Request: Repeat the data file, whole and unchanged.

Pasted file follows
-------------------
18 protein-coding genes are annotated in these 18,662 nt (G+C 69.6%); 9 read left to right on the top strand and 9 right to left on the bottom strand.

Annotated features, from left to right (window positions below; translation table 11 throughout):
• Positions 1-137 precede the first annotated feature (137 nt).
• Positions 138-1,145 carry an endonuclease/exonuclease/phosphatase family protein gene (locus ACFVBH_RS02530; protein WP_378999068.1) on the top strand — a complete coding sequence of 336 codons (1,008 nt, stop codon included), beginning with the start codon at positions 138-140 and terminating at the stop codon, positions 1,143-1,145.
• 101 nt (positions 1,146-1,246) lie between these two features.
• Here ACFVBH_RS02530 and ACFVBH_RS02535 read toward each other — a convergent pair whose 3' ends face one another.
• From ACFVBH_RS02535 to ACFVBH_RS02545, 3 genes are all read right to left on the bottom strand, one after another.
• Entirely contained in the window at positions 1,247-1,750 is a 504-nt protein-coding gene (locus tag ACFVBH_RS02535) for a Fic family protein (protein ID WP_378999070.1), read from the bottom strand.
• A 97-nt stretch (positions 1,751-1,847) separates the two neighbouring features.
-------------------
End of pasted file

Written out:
18 protein-coding genes are annotated in these 18,662 nt (G+C 69.6%); 9 read left to right on the top strand and 9 right to left on the bottom strand.

Annotated features, from left to right (window positions below; translation table 11 throughout):
• Positions 1-137 precede the first annotated feature (137 nt).
• Positions 138-1,145 carry an endonuclease/exonuclease/phosphatase family protein gene (locus ACFVBH_RS02530; protein WP_378999068.1) on the top strand — a complete coding sequence of 336 codons (1,008 nt, stop codon included), beginning with the start codon at positions 138-140 and terminating at the stop codon, positions 1,143-1,145.
• 101 nt (positions 1,146-1,246) lie between these two features.
• Here ACFVBH_RS02530 and ACFVBH_RS02535 read toward each other — a convergent pair whose 3' ends face one another.
• From ACFVBH_RS02535 to ACFVBH_RS02545, 3 genes are all read right to left on the bottom strand, one after another.
• Entirely contained in the window at positions 1,247-1,750 is a 504-nt protein-coding gene (locus tag ACFVBH_RS02535) for a Fic family protein (protein ID WP_378999070.1), read from the bottom strand.
• A 97-nt stretch (positions 1,751-1,847) separates the two neighbouring features.